Zapata's Revenge: Free Trade and the Farm Crisis in Mexico

By Tom Barry | Go to book overview

ACKNOWLEDGMENTS

I would like to acknowledge my appreciation of the hospitality and the help offered to me by the many campesinos, rural promoters, researchers, and analysts with whom I consulted during my trips to Mexico. Special thanks go to Luis Hernández and the staff of CECCAM in Mexico City.

The book is a product of the dedicated cooperation of the staff of the Interhemispheric Resource Center. Harry Browne, Erik Leaver, and Steve Whitman contributed excellent research support throughout this long project. I also counted on research assistance by interns Hugh Bartling, Debbie Swander, and Cristina Wagner. Beth Sims edited the first draft of the manuscript. As always, the administrative direction and emotional support of Debra Preusch, the center's executive director, was greatly appreciated and critical to the book's completion.

I am grateful to Kirsten Appendini, David Barkin, Jonathan Fox, Neil Harvey, and Michael Kearney for reading and commenting on parts of the manuscript. I am especially indebted to Michael Foley and David Myhre for reading the entire manuscript, to Jonathan Fox for his support and guidance in this project, and to all three for giving me the benefit of their extensive knowledge about the Mexican campo and agricultural affairs.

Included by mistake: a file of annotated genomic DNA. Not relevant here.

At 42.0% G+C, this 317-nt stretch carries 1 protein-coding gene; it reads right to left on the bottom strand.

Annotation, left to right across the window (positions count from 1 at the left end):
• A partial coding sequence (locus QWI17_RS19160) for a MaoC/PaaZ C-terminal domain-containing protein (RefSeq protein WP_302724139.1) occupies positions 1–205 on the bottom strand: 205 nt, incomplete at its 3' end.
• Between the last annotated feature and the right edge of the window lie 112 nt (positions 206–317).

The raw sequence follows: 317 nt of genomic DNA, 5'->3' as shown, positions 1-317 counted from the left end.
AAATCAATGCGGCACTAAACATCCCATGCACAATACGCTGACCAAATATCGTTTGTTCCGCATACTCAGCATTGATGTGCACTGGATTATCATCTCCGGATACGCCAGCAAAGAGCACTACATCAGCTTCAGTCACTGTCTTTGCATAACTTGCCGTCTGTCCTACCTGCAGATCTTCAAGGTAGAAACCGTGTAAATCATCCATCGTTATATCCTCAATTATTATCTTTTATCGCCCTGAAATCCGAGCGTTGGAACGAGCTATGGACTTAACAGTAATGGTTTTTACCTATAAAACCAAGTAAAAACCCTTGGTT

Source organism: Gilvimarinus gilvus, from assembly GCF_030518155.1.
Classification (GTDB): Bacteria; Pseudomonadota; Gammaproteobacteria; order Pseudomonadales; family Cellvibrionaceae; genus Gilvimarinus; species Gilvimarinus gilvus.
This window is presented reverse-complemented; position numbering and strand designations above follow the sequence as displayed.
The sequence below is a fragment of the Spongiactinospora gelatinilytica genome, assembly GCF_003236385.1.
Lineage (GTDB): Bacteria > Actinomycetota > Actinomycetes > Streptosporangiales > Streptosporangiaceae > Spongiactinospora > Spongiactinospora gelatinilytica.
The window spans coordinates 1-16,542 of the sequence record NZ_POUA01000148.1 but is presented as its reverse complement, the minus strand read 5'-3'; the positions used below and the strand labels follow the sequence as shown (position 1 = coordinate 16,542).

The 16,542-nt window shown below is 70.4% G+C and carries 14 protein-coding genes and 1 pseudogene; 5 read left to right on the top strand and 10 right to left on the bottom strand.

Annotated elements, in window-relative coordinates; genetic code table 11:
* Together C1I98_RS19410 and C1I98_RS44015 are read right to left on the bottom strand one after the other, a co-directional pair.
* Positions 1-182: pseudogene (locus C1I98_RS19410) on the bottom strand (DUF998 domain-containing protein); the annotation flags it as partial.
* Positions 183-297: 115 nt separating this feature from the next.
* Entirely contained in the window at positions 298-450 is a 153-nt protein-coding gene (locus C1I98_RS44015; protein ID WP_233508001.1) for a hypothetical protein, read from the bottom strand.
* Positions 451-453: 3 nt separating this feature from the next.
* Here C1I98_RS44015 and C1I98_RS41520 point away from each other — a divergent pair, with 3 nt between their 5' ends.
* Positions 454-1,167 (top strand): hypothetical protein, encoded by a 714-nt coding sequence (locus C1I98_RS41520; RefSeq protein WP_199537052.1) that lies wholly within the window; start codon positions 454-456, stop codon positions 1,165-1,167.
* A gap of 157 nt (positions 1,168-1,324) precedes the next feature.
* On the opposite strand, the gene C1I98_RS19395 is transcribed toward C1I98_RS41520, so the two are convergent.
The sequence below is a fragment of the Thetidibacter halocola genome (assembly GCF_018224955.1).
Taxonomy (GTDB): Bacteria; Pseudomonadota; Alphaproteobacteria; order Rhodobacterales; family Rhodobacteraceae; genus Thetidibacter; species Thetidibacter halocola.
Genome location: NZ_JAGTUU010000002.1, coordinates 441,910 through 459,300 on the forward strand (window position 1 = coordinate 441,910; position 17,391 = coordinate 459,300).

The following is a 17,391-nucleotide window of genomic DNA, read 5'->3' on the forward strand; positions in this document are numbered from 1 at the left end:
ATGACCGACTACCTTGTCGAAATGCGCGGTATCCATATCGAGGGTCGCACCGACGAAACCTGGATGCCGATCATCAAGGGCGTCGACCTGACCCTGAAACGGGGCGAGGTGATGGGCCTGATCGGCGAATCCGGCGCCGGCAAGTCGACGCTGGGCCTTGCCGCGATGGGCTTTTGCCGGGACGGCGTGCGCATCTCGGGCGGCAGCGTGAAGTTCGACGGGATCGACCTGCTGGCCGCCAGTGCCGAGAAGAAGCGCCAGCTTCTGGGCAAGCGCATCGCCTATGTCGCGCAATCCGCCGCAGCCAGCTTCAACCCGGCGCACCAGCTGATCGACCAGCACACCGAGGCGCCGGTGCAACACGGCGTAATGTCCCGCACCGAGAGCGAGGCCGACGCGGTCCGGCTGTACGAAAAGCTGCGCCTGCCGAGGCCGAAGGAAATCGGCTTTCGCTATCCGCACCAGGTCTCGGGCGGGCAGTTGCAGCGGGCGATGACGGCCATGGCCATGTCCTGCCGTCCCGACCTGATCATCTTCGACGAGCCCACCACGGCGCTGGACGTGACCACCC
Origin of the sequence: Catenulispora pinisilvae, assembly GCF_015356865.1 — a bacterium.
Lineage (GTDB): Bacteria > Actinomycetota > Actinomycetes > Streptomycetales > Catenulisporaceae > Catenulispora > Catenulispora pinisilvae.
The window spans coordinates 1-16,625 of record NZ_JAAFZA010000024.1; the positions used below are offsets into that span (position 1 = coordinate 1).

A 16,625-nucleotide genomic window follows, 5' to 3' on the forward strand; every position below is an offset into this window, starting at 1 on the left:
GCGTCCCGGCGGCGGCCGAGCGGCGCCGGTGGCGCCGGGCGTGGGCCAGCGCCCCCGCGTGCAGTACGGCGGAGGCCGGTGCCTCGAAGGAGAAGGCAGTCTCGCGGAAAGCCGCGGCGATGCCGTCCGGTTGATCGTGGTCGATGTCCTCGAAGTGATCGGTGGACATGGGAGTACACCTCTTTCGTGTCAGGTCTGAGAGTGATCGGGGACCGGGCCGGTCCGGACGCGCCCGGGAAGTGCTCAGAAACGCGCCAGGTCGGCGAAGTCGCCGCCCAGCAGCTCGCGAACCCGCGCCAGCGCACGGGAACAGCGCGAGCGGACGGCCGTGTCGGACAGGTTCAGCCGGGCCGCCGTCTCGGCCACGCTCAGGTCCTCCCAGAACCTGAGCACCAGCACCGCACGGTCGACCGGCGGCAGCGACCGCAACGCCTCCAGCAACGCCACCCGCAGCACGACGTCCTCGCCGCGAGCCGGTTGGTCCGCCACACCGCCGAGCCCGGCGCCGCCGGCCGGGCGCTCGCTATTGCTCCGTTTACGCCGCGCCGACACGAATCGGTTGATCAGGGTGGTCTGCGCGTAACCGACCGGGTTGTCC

Financial support for the center's ongoing U.S.-Mexico food and farm project came from the Presbyterian Hunger Fund, Sisters of St. Francis, and the Evangelical Lutheran Church of America. The J.D. and Catherine T. MacArthur Foundation provided essential support for analysis of U.S.-Mexico relations, and the Ford Foundation provided financial support for the center's focus on U.S.-Mexico rural development issues.

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Zapata's Revenge: Free Trade and the Farm Crisis in Mexico
Table of contents

Table of contents

  • Zapata's Revenge - Free Trade and the Farm Crisis in Mexico *
  • Contents *
  • Tables *
  • Acknowledgments *
  • Introduction Zapata Lives 1
  • One Reform, Revolution, and Counterreform 11
  • Two Populists and Technocrats 35
  • Three the International Context 53
  • Four Nafta Pushes Agricultural Integration Forward 65
  • Five the Export Solution 75
  • Six Feeding Mexico 93
  • Seven the End of Agrarian Reform 117
  • Eight the People of the Land 129
  • Nine a Call to Arms 153
  • Ten on the Edge: Indians, Women, and Migrants 173
  • Eleven Sustaining Agriculture 199
  • Conclusion Lessons and Options 229
  • Notes 255
  • Glossary of Terms and Names 291
  • Appendix I U.S. Agribusiness in Mexico 293
  • Appendix 2: Nafta's Trade Effects on Selected Ag Products *
  • Selected Bibliography 297
  • Index 301
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